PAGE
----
“Working For The Same Boss”: The Coal Industry Is Imploding. Why Is it Still So Powerful in Washington?

As its battle against the Obama administration’s Clean Power Plan intensifies, Big Coal is getting a lot of help from friends in high places.

Leading the rush to the industry’s defense is Senate majority leader Mitch McConnell, who has launched an underhanded campaign to undermine the Environmental Protection Agency’s new rules for greenhouse gases from power plants. In a March 3 op-ed, McConnell suggested that states should refuse to submit a state plan for lowering emissions. A few weeks later he sent a letter directly to every governor in the country, warning that developing such a plan would allow “the EPA to wrest control of a state’s energy policy.”

To further encourage states to opt out of the rules, McConnell and co-sponsors Rob Portman, Roy Blunt, Tom Cotton and Orrin Hatch put forth an amendment to a budget resolution on Wednesday that would allow a state’s governor or legislature to duck the EPA’s authority if they determined that adopting a plan to reduce emissions would hurt their state. (A similar measure is pending in the House.) In order to opt out, according to David Doniger of the National Resources Defense Council, all a state would need to do is “to declare that meeting carbon standards would cost the polluters money.”

McConnell’s bases his appeal to the states on the claim that the regulations are “probably” illegal. In this argument he is is backed by “iconic liberal constitutional scholar Laurence Tribe,” who, McConnell practically crows, “was President Obama’s constitutional law professor at Harvard Law School.” In recent months Tribe has been busy writing legal briefs and op-eds and trotting himself out before the House Energy and Commerce Committee to make that case that the EPA’s attempt to regulate greenhouse gases under the Clean Air Act is an egregious act of overreach akin to “burning the Constitution.” Tribe goes well beyond questions of legality, however, as Jonathan Chait points out, defending coal as a time-honored home-dug alternative to foreign oil.

Tribe’s starring role in McConnell’s circus is unexpected, but it’s not hard to explain: They’re working for the same boss. Tribe was hired to assail the Clean Energy Plan by Peabody Energy, the nation’s largest coal producer—and also the fourth-largest contributor to McConnell over the course of his career, according to The New York Times.

There isn’t enough support in the Senate to override the inevitable veto of any legislation that undermines the power plant rules. That’s why McConnell is appealing directly to the states. A dozen have already sued to stop the regulations, and it’s these legal challenges that have the most potential to cripple, or at least slow down, the plan’s implementation. The coal industry and nineteen states are also using lawsuits to try to wriggle out of new limits on mercury, arsenic and other toxic emissions; the Supreme Court heard arguments against that rule on Wednesday.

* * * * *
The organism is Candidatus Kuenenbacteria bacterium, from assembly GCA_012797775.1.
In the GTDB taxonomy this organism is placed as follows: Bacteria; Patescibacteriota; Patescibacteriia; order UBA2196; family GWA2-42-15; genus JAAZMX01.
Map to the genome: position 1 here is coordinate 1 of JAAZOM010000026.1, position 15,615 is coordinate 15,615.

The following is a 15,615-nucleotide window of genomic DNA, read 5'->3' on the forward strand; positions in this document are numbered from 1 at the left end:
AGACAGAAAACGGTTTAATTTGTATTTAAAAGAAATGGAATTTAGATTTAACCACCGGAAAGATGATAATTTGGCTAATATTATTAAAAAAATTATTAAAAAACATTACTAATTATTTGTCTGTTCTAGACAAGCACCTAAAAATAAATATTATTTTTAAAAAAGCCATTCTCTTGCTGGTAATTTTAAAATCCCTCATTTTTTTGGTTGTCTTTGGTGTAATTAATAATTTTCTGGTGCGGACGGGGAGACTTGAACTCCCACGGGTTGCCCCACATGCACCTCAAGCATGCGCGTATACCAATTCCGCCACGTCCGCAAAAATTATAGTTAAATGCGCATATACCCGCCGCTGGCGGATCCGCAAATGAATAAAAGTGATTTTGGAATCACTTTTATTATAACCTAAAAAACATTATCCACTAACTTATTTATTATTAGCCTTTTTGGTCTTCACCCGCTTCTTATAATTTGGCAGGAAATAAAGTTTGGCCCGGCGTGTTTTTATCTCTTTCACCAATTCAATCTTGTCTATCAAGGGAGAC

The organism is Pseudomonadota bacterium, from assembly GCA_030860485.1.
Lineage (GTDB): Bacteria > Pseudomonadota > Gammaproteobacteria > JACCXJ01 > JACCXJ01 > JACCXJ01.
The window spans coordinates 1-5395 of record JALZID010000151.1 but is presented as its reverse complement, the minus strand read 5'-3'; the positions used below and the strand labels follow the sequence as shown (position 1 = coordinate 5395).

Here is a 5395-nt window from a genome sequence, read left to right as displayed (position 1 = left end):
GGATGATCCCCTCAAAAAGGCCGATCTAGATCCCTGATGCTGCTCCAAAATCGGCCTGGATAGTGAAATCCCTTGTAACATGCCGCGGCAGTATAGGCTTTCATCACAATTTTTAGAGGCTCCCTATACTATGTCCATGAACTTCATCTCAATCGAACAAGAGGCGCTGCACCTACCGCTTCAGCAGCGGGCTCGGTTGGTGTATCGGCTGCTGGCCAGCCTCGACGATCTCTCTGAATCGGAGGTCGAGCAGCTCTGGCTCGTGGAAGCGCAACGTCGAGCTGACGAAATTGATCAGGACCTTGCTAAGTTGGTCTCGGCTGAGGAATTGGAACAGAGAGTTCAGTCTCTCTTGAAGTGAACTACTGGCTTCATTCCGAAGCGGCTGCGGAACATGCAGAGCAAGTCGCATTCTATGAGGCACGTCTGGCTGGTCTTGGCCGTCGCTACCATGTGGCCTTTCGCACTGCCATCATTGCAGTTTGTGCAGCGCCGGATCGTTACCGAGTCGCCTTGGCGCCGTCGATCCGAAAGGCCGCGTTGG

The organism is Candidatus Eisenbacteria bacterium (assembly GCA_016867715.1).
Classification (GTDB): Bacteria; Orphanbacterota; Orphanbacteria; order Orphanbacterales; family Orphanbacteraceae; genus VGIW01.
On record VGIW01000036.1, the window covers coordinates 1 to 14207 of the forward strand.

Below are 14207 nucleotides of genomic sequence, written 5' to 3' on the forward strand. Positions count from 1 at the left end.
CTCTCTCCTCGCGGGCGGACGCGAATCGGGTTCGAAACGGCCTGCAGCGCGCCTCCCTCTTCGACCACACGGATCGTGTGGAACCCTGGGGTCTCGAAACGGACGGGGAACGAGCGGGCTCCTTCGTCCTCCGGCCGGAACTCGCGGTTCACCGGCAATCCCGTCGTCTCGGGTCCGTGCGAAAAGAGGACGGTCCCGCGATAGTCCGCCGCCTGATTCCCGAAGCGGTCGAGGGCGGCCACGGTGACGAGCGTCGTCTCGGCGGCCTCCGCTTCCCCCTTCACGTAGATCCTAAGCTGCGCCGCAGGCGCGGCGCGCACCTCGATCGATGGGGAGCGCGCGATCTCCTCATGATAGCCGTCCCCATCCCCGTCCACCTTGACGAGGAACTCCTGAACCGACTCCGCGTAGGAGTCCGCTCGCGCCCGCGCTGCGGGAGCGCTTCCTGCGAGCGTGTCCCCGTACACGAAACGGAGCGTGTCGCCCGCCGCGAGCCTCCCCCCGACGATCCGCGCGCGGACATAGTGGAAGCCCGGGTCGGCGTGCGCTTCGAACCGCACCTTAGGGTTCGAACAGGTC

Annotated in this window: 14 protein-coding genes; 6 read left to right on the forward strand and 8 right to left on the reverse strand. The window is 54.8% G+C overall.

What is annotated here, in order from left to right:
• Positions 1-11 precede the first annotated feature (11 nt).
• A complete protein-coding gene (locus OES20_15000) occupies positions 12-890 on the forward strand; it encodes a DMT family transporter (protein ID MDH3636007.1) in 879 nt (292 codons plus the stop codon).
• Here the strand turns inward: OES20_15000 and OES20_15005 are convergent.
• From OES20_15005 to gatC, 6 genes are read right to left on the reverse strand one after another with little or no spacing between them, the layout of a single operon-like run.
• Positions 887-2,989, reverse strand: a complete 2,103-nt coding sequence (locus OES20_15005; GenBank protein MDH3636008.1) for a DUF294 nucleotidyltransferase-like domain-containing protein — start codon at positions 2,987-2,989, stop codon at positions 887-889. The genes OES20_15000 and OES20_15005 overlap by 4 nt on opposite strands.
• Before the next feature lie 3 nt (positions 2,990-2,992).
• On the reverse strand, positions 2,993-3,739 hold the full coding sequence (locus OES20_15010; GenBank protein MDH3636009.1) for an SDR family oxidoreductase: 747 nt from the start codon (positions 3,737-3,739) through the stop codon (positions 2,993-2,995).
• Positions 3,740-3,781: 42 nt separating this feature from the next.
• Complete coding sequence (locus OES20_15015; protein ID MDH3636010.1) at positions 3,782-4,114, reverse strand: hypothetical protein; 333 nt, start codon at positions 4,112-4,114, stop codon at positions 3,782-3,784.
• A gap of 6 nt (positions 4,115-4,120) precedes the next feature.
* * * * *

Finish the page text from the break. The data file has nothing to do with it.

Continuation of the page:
All of this suggests that Big Coal’s star is as bright as ever in Washington. The persistence of its political influence looks increasingly odd, however, when held against the fact that coal industry is imploding. The global market research firm Macquarie Research warned investors on Monday that the future for US coal companies is “increasingly bleak,” and the sector is likely to see “a wave of bankruptcies.” A report released Tuesday by the London-based Carbon Tracker Initiative found that more than two dozen coal companies have recently gone bankrupt. Between 2005 and 2010 coal lost more than 10 percent of its market share in US power generation. Meanwhile, China continues its efforts to kick its own coal habit: This week officials announced that they will shut the last coal-fired power plant in Beijing in 2016. “This is an industry in crisis,” writes Ross McCracken of Platts Energy Economist. “Now it faces a slow King Canute style defeat.”

Why are coal companies having such a hard time? One reason is that it’s becoming too expensiveto mine coal for profit in some areas, now that the easy-to-reach reserves in Appalachia (if you consider blowing the top off a mountain easy) are tapped out. The costs of shipping coal are going up, while renewable energy is increasingly affordable. The Carbon Tracker report does point to EPA regulations, particularly on Mercury, as one of the significant challenges to the industry. But even more important is the 80 percent drop since 2008 in the price of natural gas. Coal just can’t compete anymore. “What is also striking is that these factors were not driven explicitly by carbon or climate considerations,” the report continues. “Without a global climate deal or a federal carbon price, US coal is already down for the count.”